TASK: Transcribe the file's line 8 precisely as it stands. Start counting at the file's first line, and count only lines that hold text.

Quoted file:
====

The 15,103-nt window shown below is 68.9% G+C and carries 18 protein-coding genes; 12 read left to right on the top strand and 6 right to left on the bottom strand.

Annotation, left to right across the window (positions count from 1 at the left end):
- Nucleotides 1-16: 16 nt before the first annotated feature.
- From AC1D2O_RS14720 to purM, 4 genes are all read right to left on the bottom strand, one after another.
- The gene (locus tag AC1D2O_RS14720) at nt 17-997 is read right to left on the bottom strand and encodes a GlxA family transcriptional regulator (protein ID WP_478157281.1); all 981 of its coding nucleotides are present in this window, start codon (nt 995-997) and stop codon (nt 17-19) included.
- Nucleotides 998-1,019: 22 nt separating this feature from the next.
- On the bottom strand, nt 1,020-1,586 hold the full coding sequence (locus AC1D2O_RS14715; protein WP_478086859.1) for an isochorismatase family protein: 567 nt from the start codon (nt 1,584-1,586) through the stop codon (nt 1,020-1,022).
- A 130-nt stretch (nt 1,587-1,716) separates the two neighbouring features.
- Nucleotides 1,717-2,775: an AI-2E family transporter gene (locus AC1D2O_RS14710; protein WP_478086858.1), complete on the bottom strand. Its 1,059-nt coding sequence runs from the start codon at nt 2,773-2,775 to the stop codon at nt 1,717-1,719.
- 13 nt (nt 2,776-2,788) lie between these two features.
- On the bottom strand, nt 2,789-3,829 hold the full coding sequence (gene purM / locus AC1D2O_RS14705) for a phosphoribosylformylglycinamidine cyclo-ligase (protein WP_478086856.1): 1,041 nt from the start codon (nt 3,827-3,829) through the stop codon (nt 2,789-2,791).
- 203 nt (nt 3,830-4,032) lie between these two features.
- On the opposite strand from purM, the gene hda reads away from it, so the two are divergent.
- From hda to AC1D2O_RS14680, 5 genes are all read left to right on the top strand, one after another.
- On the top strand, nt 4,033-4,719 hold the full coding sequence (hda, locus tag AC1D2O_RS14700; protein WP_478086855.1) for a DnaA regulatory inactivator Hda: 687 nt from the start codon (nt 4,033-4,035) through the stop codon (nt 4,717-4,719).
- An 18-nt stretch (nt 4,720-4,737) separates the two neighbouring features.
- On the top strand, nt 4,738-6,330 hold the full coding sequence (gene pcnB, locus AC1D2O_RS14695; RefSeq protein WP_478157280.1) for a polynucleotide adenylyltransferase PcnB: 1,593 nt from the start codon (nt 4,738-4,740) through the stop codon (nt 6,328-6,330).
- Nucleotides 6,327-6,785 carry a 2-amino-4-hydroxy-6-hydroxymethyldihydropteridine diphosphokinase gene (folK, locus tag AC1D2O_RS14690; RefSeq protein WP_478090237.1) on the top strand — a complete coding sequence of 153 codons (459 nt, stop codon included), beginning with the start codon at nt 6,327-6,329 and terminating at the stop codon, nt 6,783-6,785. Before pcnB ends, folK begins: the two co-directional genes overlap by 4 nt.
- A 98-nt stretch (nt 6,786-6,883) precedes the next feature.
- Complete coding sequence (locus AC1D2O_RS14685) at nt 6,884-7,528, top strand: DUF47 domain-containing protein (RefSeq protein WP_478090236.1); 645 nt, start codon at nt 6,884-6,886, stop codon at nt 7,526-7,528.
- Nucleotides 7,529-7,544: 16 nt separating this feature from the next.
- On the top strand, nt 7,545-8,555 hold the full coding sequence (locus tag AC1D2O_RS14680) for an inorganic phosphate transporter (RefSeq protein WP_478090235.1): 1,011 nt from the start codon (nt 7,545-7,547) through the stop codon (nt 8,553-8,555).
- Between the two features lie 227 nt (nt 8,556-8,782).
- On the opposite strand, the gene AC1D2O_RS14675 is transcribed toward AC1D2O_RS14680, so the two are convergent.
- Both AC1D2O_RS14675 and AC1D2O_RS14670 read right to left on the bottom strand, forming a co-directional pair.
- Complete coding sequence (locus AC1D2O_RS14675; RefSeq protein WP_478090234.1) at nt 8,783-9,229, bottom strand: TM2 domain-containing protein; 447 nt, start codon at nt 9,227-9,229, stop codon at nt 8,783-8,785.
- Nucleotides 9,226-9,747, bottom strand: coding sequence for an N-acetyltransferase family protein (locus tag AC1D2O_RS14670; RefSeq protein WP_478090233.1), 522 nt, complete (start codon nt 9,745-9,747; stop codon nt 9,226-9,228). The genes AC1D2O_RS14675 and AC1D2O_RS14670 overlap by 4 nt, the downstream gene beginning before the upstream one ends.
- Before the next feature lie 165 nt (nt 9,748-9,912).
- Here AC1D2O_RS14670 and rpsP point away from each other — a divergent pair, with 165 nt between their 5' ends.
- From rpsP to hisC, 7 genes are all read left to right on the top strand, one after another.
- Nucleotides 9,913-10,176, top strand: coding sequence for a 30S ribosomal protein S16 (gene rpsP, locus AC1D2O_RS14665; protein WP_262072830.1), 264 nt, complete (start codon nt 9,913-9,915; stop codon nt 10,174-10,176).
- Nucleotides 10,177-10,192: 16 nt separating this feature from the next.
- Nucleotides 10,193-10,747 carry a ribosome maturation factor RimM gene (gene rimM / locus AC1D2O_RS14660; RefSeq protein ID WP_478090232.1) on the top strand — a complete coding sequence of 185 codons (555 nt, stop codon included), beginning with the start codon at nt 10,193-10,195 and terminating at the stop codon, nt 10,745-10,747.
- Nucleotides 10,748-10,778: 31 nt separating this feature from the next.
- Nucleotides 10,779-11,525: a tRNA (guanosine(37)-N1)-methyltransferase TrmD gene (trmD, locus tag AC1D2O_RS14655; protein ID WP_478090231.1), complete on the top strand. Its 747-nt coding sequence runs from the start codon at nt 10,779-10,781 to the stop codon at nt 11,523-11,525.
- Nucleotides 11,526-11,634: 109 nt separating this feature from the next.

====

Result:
- A 130-nt stretch (nt 1,587-1,716) separates the two neighbouring features.